Home' Trinidad and Tobago Guardian : June 12th 2015 Contents could help other young people, especially
given there is an increasing number of long-
term survivors of haematological diseases
diagnosed in childhood.
She said it was suitable for those who
were at high risk of ovarian failure, such as
survivors of treatment for lymphoma,
leukaemia and sarcoma.
She said thousands of people had now
undergone the procedure to freeze tissue
and in Dr Demeestere s clinic, 20 per cent
of them were children.
"However, the success of this procedure
requires further investigation in very young
pre-pubertal girls, as our patient had already
started puberty even though she had not
started menstruating," she explained.
She also warned that it would only be
suitable for patients at high risk of ovarian
failure, because the procedure itself carries
risks such as damaging the removed healthy
ovary or reintroducing malignant cells at
the time of transplant.
Professor Adam Balen, chairman of the
British Fertility Society, welcomed the news.
"One would anticipate that young ovaries
should have lots of eggs in them, the concern
was whether those eggs might develop to
maturity, if the ovarian tissue was taken at
such a young age and frozen and then re-
implanted," he told the BBC.
"So, this is proof of that concept. .. it s
very important information."
About 40 babies have already been born
across the world using frozen ovarian tissue
taken from older women. (BBC)
body & soul
Guardian www.guardian.co.tt Friday, June 12, 2015
A woman in Belgium is the first in the world to
give birth to a baby using transplanted ovarian
tissue frozen when she was still a child, doctors
say. The 27-year-old had an ovary removed at age
13, just before she began invasive treatment for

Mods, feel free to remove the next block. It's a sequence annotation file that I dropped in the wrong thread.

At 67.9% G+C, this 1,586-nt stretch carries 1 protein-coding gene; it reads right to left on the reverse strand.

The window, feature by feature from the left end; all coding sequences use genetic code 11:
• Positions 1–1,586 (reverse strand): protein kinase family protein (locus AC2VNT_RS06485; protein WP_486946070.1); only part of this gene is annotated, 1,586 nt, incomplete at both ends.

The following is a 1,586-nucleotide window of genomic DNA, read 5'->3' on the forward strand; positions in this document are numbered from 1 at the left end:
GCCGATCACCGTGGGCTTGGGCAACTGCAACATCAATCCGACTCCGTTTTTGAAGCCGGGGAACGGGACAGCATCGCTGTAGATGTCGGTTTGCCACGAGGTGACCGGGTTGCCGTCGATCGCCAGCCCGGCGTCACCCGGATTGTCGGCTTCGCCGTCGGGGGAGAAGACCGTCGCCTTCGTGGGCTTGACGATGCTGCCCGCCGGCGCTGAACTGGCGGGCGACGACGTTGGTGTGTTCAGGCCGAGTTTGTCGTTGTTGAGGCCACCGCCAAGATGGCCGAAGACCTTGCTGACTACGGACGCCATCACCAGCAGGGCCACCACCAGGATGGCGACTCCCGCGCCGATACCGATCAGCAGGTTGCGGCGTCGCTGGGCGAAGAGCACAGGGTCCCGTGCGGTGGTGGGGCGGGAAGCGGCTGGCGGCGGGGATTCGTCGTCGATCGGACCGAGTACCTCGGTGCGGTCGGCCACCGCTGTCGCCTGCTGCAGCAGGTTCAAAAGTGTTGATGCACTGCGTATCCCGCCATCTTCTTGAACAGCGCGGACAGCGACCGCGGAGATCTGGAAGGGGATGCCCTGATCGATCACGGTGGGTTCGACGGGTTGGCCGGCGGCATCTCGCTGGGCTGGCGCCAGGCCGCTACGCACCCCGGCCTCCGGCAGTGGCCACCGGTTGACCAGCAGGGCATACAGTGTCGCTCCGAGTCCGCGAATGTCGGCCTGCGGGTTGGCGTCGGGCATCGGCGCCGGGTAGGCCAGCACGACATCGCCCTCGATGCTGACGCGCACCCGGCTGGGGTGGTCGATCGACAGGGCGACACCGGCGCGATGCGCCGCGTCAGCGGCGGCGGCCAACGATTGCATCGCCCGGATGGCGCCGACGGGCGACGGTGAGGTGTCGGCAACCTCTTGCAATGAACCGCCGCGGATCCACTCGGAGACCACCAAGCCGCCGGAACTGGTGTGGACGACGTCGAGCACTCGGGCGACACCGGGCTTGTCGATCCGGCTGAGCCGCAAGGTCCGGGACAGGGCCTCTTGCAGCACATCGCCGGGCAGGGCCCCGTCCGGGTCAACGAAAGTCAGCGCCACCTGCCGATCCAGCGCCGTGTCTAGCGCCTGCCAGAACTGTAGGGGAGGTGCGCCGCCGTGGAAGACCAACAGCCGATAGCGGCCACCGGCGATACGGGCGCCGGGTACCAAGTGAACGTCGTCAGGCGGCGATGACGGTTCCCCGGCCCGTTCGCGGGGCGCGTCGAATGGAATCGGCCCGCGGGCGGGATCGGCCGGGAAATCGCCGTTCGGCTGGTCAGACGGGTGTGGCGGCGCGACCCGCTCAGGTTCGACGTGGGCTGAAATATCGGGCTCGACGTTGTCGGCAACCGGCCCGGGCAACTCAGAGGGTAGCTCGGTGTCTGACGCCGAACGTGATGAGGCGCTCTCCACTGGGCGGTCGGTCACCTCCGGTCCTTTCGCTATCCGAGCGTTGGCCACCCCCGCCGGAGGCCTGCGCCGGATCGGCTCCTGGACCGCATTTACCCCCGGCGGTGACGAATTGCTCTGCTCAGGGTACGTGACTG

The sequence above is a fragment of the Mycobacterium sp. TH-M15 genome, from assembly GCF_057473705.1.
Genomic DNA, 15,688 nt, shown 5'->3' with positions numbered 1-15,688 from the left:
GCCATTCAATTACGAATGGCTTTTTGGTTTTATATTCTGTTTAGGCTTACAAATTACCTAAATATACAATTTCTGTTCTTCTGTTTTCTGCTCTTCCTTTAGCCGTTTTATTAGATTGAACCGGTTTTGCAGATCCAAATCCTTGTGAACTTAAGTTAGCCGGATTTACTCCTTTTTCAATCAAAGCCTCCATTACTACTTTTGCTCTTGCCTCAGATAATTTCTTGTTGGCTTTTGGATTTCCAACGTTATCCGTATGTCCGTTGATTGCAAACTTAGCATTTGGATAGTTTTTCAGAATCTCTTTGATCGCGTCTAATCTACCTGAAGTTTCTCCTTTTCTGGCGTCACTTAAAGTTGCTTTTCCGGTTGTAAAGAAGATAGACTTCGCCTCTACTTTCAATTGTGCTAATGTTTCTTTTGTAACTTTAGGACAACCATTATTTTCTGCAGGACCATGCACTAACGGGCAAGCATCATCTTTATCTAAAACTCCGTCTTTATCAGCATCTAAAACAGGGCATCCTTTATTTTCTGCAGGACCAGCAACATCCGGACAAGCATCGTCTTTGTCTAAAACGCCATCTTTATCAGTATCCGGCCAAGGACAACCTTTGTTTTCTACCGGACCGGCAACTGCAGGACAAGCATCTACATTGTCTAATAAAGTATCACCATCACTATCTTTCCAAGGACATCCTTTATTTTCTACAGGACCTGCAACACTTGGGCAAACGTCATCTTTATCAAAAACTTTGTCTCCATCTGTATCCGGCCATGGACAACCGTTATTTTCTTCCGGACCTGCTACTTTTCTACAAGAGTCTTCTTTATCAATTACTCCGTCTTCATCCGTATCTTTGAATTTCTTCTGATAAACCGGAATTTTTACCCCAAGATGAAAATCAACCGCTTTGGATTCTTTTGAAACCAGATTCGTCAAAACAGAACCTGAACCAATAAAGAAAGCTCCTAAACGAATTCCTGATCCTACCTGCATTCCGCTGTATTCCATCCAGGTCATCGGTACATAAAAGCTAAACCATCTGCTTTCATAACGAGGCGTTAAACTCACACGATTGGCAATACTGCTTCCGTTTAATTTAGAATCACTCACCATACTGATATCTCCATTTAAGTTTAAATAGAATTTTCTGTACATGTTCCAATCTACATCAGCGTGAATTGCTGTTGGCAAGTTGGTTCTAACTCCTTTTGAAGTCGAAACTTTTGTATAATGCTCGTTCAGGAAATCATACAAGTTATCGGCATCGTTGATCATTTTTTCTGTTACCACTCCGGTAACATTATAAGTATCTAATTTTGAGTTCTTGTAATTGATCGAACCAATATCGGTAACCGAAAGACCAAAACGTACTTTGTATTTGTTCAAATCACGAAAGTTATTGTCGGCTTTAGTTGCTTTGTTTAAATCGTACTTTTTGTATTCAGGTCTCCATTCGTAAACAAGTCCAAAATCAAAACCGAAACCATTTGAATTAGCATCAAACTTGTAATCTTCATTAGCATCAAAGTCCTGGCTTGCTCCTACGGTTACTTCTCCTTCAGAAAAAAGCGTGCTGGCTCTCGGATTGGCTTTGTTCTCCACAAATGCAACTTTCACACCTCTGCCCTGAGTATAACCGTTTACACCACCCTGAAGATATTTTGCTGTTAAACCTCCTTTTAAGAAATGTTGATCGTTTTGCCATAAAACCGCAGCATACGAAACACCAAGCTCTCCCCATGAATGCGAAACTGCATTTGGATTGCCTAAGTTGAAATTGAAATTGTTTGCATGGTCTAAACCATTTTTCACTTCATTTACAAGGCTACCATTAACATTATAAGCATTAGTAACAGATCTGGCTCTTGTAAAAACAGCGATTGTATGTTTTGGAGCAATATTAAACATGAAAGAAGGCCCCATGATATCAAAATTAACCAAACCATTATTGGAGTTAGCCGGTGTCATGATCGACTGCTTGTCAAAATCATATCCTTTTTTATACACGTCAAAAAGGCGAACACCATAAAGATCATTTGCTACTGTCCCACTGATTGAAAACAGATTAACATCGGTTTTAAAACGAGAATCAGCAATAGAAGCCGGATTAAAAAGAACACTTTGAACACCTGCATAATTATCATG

sickle cell anaemia. Her remaining ovary failed fol-
lowing the treatment, meaning she would have
been unlikely to conceive without the transplant.
Experts hope that this procedure could eventually
help other young patients.
The woman gave birth to a healthy boy in November
2014, and details of the case were published on
Wednesday in the journal Human Reproduction.
The woman, who has asked to remain anonymous,
was diagnosed with sickle cell anaemia at the age of
She emigrated from the Republic of Congo to Bel-
gium where doctors decided her disease was so severe
that she needed a bone marrow transplant using her
brother s matching tissue.
But before they could begin the bone marrow
transplant, they needed to give her chemotherapy to
disable her immune system and stop it from rejecting
the foreign tissue. Chemotherapy can destroy the
ovarian function, so they removed her right ovary
and froze tissue fragments. At that time, she was
showing signs of puberty, but had not yet started
her periods. Her remaining ovary failed at 15.
Ten years later, she decided she wanted to have
a baby, so doctors grafted four of her thawed ovarian
fragments onto her remaining ovary and 11 fragments
onto other sites in her body.
The patient started menstruating spontaneously
five months later, and became pregnant naturally at
the age of 27.
The gynaecologist who led the treatment to restore
the patient s fertility, Dr Isabelle Demeestere, told
the BBC the patient was very stressed during the
procedure because it was her only option to have a
child, but that now she "is of course very happy and
is enjoying her new life".
Dr Demeestere said it was now hoped the procedure
Baby born from ovary frozen in mother's childhood
A woman in Belgium is the
first in the world to give birth
to a baby using transplanted
ovarian tissue frozen when
she was still a child.
YOUR DAILY HEALTH
News and Advice
New research from UBC and the Child & Family
Research Institute at BC Children s Hospital shows
that risky outdoor play is not only good for chil-
dren s health but also encourages creativity, social
skills and resilience.
The findings, published in the International Journal
of Environmental Research and Public Health, found
that children who participated in physical activity
such as climbing and jumping, rough and tumble
play and exploring alone, displayed greater physical
and social health.
"We found that play environments where children
could take risks promoted increased play time, social
interactions, creativity and resilience," said Mariana
Brussoni, lead author of the study, and assistant pro-
fessor in UBC s School of Population and Public
Health and Department of Pediatrics.
"These positive results reflect the importance of
supporting children s risky outdoor play opportunities
as a means of promoting children s health and active
Playgrounds that offer natural elements such as
trees and plants, changes in height, and freedom for
children to engage in activities of their own choosing,
have positive impacts on health, behaviour and social
play helps kids
Links Archive June 11th 2015 June 13th 2015 Navigation Previous Page Next Page